# Getting distance to the goal

Just wondering what other teams are using/have used to get the distance to the goal. If I have the distance to the goal I can throw the distance into my equation for our shooter and spit out the angle I need the shooter at to make the shot. Really, my quesetion is what is the most efficient manner when using vision processing to get the distance to the 3 ptn frisbee goal? I’m using java right now (doing a build on labview and java)

Any help is much appreciated!

We’ve used a sonic rangefinder which came with fewer headaches but less sophistication and detail than vision processing. This might get the job done for what you need. Mount it centered on the front of the bot and the distance to the wall can be used for calculating shooter speed/shot distance. A voucher from MaxBotix was included in KOP and might be a sensible solution.

Well, we used one of those last year, but if anything gets in the way, a frisbee or a bot or even the pyramid, it will return a false distance. So I was thinking of going with the photon cannon idea and using the distance between the top and bottom retroreflective tape to give me my distance using some basic trig functions. I was just seeing if there were any very efficient algorithms on doing this. I don’t want it to take up a ton of processing obviously.

Most teams I have talked with plan on using the pyramid to their advantage when lining up a shot. I think its a great plan.

I agree, but I’d like to be able to shoot from wherever, speeding things up ten fold.

Anywho, I found the whitepaper on tracking,
http://firstforge.wpi.edu/sf/go/doc1302?nav=1

I don’t quite understand the whole distance calculations where they are getting the width of the entire field of view.

Alrighty, I think I’ve got it, I’ll upload my java class in a few, its untested but theoretically works. I’ll have to test it tomorrow at our meeting.

I am very interested in seeing this as I am having difficulty doing this with vision processing.

I think there’s a java API out there, but I’m not sure what it’s called. D:

What the you have to do is determine the width of the target in pixels, given a constant value w/ the target centered, and find the hypotenuse, which is your distance
EDIT: Use the height for distance, not the width.The width can vary with angle to the target.
Example:
Note, these are necessary constants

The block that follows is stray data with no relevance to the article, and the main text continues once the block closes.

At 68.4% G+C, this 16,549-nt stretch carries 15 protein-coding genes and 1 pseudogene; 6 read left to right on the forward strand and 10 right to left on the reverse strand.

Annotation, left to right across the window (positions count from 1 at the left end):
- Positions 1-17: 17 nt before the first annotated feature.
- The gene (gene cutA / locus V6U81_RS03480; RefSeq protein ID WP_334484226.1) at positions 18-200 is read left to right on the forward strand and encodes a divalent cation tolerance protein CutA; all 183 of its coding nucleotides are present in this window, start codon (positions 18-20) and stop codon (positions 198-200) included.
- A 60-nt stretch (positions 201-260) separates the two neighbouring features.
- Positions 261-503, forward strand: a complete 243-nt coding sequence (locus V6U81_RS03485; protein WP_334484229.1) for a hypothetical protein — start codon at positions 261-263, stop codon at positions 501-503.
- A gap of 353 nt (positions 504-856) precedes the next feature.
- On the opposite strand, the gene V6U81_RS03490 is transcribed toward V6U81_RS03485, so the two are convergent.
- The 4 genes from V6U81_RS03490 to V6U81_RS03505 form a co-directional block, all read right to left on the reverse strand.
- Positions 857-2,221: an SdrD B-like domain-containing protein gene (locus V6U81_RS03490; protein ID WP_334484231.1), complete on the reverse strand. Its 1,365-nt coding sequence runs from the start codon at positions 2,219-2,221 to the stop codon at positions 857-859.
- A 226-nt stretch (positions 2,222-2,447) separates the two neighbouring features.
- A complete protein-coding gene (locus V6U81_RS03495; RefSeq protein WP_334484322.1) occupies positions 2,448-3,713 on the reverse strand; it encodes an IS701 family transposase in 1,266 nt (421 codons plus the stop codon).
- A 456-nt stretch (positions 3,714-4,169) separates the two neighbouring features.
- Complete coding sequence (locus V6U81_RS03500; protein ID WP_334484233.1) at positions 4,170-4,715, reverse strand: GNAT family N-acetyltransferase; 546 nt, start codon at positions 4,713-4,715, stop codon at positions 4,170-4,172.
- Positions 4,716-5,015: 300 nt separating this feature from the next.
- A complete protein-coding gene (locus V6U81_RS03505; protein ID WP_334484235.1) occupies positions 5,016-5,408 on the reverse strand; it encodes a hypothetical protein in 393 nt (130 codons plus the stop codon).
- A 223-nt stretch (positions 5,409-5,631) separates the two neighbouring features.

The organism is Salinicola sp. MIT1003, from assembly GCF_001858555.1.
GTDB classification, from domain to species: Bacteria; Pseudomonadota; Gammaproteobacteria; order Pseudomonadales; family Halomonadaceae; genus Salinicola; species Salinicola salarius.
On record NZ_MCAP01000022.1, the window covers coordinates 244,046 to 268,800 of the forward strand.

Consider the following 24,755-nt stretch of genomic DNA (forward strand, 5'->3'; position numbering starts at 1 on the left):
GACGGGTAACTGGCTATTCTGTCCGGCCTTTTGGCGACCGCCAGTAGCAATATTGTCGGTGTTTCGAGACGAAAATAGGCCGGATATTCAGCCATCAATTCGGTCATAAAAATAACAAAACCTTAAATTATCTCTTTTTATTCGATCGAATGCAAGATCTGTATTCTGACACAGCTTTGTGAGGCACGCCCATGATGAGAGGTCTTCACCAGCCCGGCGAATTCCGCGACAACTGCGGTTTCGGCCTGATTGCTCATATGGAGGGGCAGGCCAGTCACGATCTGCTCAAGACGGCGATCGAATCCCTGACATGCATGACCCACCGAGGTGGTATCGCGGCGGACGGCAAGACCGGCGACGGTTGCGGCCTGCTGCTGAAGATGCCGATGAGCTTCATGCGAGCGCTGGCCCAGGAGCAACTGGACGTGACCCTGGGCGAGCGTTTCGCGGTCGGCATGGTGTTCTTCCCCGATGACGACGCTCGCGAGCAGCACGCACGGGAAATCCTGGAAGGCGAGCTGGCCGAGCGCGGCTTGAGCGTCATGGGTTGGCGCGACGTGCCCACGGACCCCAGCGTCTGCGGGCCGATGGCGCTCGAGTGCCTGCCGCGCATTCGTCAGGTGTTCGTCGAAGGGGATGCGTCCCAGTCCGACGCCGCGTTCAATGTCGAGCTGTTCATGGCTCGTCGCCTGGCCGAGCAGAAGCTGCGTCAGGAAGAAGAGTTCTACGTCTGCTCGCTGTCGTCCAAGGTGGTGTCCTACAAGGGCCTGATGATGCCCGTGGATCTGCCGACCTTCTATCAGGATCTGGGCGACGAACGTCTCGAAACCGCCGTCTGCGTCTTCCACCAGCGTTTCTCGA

``````    public static final int IMAGE_WIDTH = 320;
public static final int IMAGE_HEIGHT = 240;
public static final double TARGET_WIDTH = 2.0;
public static final double TARGET_HEIGHT = 1.5;
public static final double RECTANGLE_QUALITY_THRESHOLD = 95.0;
public static final double PARTICLE_TO_IMAGE_THRESHOLD = 0.05;
public static final double PARTICLE_AREA_THRESHOLD = 250.0;
protected double fieldOfViewWidth = 0.0;

/**
* Return distance to target in inches
*
* @param targetHeightInPixels
* @return
*/
public double GetDistanceToTarget(int targetHeightInPixels)
{
double fieldOfViewHeight = TARGET_HEIGHT / targetHeightInPixels * IMAGE_HEIGHT;
distance = (fieldOfViewHeight / 2.0) /
/*
* tan 23.5 degrees
*/
0.4348123749;
return distance * 12.0 * 1.4;
}

``````

I am assuming you can figure out how to filter for targets.

Appreciate the reply’s! Sorry it took a few hours for me to post the code, left for a few hours for dinner and such…

``````
package org.first.team2620;

import com.sun.squawk.util.MathUtils;
import edu.wpi.first.wpilibj.DriverStationLCD;
import edu.wpi.first.wpilibj.Timer;
import edu.wpi.first.wpilibj.camera.AxisCamera;
import edu.wpi.first.wpilibj.camera.AxisCameraException;
import edu.wpi.first.wpilibj.image.BinaryImage;
import edu.wpi.first.wpilibj.image.ColorImage;
import edu.wpi.first.wpilibj.image.CriteriaCollection;
import edu.wpi.first.wpilibj.image.NIVision.MeasurementType;
import edu.wpi.first.wpilibj.image.NIVisionException;
import edu.wpi.first.wpilibj.image.ParticleAnalysisReport;
import edu.wpi.first.wpilibj.smartdashboard.SmartDashboard;

/**
*
* @author frc2620
*/

private AxisCamera camera_;
private CriteriaCollection cc;
private DriverStationLCD b_LCD;

{
camera_ = cam;
cc = new CriteriaCollection();
b_LCD = DriverStationLCD.getInstance();
b_LCD.updateLCD();
}

{
camera_ = AxisCamera.getInstance(cameraIP);
cc = new CriteriaCollection();
b_LCD = DriverStationLCD.getInstance();